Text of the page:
Transportation minister unveils final 45-kilometer route of Kanal Istanbul project

Published 15.01.2018 00:00
Updated 15.01.2018 18:08
emAA Photo/em
AA Photo

Transport, Maritime Affairs and Communications Minister Ahmet Arslan Monday unveiled the final route of the Kanal Istanbul project, a canal parallel to the Bosporus that is planned to connect the Black Sea and Sea of Marmara

Arslan said at a press conference at the ministry in Ankara that the Küçükçekmece-Sazlıdere-Durusu corridor, the fourth alternative for the project, was chosen as the most convenient route. He added that the 45-kilometer route will enter Küçükçekmece Lake and reach the Black Sea through the Sazlıdere Dam from east of the Terkos Lake.

President Recep Tayyip Erdoğan announced the project to the public in 2011, while he was prime minister.

"We intend to complete the bidding process with a mixed model, including a build-operate-transfer model, and other public-private partnership alternatives, and to launch the project this year," Arslan said.

Arslan said the first target in the project of making a new waterway connecting the Black Sea with the Marmara Sea on Istanbul's European side is to reduce the ship traffic on the Bosporus in Istanbul.

Explaining that the target is to reduce the risks that could arise from vessels carrying dangerous substances through the Bosporus and to provide a more modern life to the people who live in that area by carrying out urban transformation projects on the waterway route and removing irregular urbanization, Arslan said the third goal is to increase both the position and attractiveness of Turkey with waterway transportation in Istanbul.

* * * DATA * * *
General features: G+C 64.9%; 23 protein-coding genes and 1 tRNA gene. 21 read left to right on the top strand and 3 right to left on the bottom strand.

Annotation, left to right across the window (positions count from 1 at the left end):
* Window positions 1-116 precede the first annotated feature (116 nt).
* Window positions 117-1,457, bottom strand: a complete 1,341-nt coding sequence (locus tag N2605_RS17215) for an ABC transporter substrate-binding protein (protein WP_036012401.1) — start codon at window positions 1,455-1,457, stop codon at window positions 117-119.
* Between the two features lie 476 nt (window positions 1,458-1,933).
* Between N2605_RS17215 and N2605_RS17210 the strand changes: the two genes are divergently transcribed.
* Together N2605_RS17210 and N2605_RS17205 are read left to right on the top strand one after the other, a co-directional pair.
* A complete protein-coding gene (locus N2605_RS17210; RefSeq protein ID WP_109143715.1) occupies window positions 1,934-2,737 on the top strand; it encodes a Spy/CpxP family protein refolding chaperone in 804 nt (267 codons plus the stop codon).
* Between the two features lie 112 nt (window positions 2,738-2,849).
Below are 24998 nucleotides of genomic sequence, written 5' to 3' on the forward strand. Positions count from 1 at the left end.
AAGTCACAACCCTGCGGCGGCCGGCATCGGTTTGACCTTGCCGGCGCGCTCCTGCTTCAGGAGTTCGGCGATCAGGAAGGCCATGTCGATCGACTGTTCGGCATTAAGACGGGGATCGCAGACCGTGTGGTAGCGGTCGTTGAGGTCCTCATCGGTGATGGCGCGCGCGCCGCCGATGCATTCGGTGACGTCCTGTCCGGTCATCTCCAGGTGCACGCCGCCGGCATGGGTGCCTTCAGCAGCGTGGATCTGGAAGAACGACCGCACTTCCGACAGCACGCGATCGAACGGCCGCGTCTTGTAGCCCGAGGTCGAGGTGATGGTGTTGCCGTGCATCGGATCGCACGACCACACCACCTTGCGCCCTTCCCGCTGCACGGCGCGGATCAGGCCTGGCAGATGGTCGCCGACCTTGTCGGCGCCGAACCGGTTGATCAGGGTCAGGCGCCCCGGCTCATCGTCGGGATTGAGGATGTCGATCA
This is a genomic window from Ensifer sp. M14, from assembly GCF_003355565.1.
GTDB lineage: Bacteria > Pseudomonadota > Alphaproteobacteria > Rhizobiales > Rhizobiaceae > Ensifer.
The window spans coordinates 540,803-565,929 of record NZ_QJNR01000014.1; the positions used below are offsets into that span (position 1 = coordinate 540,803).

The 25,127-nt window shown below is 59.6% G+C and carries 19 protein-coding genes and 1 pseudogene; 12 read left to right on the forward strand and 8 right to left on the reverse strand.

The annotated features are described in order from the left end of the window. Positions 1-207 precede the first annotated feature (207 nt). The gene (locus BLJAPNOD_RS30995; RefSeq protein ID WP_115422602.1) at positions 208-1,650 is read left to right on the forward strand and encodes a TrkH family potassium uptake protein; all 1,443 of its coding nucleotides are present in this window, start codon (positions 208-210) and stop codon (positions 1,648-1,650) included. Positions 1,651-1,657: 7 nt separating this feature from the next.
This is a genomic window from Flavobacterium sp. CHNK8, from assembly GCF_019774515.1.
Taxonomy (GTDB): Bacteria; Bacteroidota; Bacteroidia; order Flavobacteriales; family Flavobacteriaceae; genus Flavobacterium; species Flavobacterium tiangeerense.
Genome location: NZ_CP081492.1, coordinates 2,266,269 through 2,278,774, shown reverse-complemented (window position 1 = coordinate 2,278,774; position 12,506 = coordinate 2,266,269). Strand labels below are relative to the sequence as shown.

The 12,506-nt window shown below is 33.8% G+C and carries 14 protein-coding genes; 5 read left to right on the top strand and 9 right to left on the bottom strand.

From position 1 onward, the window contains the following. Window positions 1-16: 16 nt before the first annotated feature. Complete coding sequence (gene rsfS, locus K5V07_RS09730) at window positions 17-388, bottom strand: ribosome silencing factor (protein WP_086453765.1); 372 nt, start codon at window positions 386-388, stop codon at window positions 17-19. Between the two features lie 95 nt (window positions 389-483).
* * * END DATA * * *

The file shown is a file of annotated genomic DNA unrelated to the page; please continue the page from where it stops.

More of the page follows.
The canal is expected to have capacity for 160 vessels a day and is scheduled to be completed by 2023.

Arslan said that all the work carried out by the ministry's General Directorate of Infrastructure Investments and related institutions and organizations were evaluated and that bidding for the preparation, project and consultancy services were held last year, adding that the work was initiated in August 2017.

Arslan said that all work, including the determination of alternative routes, evaluation of the current situation, numerical model studies, earthquake, tsunami, wind and wave climate and geological surveys were completed by the beginning of the year, explaining that each topic was handled in detail.

Arslan said that they received support from experts who specialized and active in their fields from Turkey's leading universities such as Istanbul Technical University (ITÜ), Boğaziçi University, Middle East Technical University (ODTÜ) and Gazi University, as well as international experts, and that they continue to work with them.

He said that they received data from the work conducted by 35 institutions and organizations in the planned areas, adding that they identified the environmental conditions, flora and fauna.